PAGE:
In early September 2015, a thick cloak of dust covered the Arabian Peninsula as cyclones from Iraq swept south across the Gulf.
The storms were more severe than anything found in 20-year records. This wasn’t the light, fine powder found on a car windscreen after a typical summer sandstorm. More than 250 tonnes were picked up over northwest Iraq and dropped over the Arabian Gulf over five days, obscuring the sun and turning skies amber.
Such intense dust storms may become more common in the Gulf as the arctic warms, according to a new UAE-led study published in the journal of Geosciences.
The findings link dust storms to changes in the polar jet stream, the fast moving air currents that regulate the earth’s weather systems. Jet streams move between 129 to 400 kilometres per hour at a height nine to 12 kilometres above sea level. But with climate change, they are slowing down.
Weaker jet streams have already been linked to accelerated glacial melting in Greenland and changing weather patterns over North Africa. Now researchers are turning their attention to how changing air currents in the north impact the Gulf.
“We know the polar jet is changing and we’re seeing more severe weather,” said Diana Francis, an atmospheric scientist at New York University Abu Dhabi who led the study.
“Something that can happen very far from the Middle East can have an impact in our area because all is connected in the earth system.”
Jet streams form a border between hot and cold air. Rising temperatures in the polar regions mean the temperature difference that regulates the jet stream is out of order, with profound consequences on the earth’s weather systems.
The research is part of Dr Francis’ work on wind systems and mineral dust, a fundamental aspect of understanding changing climate.
Mineral dust isn’t like the balls of fluff found under the bed. It’s the nutrient rich, heavy particles whipped up from deserts and arid regions and it can seed clouds, lower temperatures, fertilise forests and seas. It can also be extremely damaging to health and agriculture, and changing dust movements have been linked to accelerated arctic melting by darkening ice.
If we understand dust emissions, we can build better models to predict climate change. To understand dust, we must understand why and how dust is emitted from source areas.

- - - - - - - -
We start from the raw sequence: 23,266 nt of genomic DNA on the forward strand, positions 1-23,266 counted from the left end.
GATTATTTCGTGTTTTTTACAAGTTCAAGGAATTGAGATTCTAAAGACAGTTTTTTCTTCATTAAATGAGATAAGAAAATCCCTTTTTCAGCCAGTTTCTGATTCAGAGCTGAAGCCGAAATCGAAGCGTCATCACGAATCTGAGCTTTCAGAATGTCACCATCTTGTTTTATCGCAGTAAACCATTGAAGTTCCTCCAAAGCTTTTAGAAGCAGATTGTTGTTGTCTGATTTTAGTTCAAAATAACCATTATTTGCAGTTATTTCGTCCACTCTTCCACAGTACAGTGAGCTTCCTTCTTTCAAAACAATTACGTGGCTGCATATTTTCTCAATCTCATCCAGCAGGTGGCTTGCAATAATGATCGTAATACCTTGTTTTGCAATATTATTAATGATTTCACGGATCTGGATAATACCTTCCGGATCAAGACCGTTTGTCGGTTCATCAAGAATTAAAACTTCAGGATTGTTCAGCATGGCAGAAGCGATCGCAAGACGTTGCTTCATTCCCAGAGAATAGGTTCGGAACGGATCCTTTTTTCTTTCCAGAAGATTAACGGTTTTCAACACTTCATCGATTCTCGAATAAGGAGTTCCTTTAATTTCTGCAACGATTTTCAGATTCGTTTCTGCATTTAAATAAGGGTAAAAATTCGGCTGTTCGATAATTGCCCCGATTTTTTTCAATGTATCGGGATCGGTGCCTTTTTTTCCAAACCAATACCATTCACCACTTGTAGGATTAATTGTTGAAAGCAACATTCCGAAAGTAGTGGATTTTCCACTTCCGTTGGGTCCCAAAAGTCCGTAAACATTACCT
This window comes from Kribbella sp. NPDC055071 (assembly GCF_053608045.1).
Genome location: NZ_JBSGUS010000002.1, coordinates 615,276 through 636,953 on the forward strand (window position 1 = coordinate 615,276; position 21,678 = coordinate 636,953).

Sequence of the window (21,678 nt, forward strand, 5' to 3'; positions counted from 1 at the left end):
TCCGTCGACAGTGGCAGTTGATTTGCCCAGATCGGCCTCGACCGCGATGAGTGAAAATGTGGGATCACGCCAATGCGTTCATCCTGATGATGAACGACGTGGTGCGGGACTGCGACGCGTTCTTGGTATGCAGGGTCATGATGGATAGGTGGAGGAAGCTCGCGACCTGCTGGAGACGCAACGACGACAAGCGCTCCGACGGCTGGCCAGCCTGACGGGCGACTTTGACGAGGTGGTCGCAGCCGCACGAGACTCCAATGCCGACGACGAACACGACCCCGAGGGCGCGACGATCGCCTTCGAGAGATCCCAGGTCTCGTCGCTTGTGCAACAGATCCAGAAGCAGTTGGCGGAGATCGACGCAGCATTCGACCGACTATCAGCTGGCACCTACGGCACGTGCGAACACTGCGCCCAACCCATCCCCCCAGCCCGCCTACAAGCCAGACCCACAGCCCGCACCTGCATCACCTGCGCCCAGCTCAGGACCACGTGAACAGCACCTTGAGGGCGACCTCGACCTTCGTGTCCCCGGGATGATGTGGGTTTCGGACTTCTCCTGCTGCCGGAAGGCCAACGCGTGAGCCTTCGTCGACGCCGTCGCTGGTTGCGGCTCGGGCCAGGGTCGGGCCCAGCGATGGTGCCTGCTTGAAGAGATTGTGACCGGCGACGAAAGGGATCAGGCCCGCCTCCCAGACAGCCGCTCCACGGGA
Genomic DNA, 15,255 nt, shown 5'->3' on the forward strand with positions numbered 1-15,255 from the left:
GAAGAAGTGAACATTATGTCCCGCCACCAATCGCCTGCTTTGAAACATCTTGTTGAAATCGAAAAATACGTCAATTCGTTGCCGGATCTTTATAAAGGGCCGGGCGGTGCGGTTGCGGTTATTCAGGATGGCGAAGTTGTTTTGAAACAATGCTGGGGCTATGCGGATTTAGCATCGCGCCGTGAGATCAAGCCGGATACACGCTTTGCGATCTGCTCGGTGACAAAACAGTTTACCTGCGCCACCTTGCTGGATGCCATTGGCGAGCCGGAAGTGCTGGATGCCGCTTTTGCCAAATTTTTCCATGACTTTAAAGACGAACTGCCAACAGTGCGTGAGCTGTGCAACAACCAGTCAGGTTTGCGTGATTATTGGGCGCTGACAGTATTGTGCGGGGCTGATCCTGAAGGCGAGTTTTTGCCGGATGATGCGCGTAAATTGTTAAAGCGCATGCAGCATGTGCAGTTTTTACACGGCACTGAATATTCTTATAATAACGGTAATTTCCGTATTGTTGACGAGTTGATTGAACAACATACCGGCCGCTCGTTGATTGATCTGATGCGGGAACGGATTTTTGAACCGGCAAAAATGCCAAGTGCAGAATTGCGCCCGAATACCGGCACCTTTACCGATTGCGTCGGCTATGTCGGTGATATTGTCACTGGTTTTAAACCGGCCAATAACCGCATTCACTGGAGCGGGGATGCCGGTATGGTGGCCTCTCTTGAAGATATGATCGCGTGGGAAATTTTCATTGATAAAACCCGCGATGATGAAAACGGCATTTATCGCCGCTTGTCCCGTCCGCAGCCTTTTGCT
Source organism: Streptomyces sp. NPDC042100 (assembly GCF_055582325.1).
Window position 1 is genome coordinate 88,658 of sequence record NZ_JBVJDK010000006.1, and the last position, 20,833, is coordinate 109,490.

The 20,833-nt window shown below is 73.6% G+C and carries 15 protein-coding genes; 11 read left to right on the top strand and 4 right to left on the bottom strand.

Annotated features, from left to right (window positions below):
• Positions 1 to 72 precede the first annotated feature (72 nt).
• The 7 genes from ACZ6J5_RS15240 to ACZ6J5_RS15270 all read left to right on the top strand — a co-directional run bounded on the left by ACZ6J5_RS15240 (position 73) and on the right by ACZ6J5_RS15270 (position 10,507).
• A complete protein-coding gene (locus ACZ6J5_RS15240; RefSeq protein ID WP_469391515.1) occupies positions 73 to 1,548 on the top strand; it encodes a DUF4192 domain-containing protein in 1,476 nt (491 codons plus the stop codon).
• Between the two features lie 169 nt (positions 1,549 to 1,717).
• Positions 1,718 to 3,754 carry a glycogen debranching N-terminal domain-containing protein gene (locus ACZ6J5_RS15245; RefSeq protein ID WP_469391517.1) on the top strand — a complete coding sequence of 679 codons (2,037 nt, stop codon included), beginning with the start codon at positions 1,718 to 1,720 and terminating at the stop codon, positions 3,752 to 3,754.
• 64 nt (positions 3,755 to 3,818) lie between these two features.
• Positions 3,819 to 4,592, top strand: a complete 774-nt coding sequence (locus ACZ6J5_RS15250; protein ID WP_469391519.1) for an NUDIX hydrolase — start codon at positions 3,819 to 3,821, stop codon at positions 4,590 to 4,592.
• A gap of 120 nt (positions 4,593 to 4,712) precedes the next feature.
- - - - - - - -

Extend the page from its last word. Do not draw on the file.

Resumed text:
Understanding the cause of dust storms is critical to grasp the future challenges facing the Arabian Peninsula.
In this study, researchers looked at the two most severe dust storms on record, which hit the Gulf in late August and early September, 2015.
In the first case, cold air from the polar jet stream was cut off over Turkey and transported to a lower latitude. This cold air pocket settled over Iraq, where it formed a dry cyclone on August 31, whipping up 250 tonnes of dust and causing a five day dust storm that moved southeast over the Arabian Gulf.
A few days later on September 6, the region was hit from a severe dust storm formed over Syria. This time it was caused when a pocket of warm air was cut off over Syria and Turkey. This instability created strong winds and dust walls, known as habub, something more common to North Africa than the Gulf. The storm emitted 400 tonnes of dust.
Both of these events occurred during because of changes in the polar jet stream.
The areas emitting dust are increasing. Rising temperatures and lower humidity over the last decade have dried up soil, releasing more dust into the air we breath.
In the last decade, there has been an unprecedented increase in dust storms in west of the Iranian plateau, especially in the northern floodplains of Iraq.
The north-west of Iraq and east of Syria are considered emerging dusty areas because of extreme drought in the Fertile Crescent, and much of the dust emitted during summer months blows south and is dumped over the Gulf.
The findings from the NYUAD-driven study will improve climate models that predict weather patterns and inform climate change policy.
“This shows that forecasts of such storms may well improve in the coming years as such perturbations are relatively predictable, at least on a time-scale of a day or two,” said Dr John Marsham, an associate professor at the University of Leeds who specialises in tropical meteorology, dust and climate modelling. “It also shows that climate-change induced changes in the jet-stream are expected to affect the frequency of dust storms in this region.
“In depth studies of dust storms in this region are still relatively rare, and it provides useful insight into the important controls on such storms.”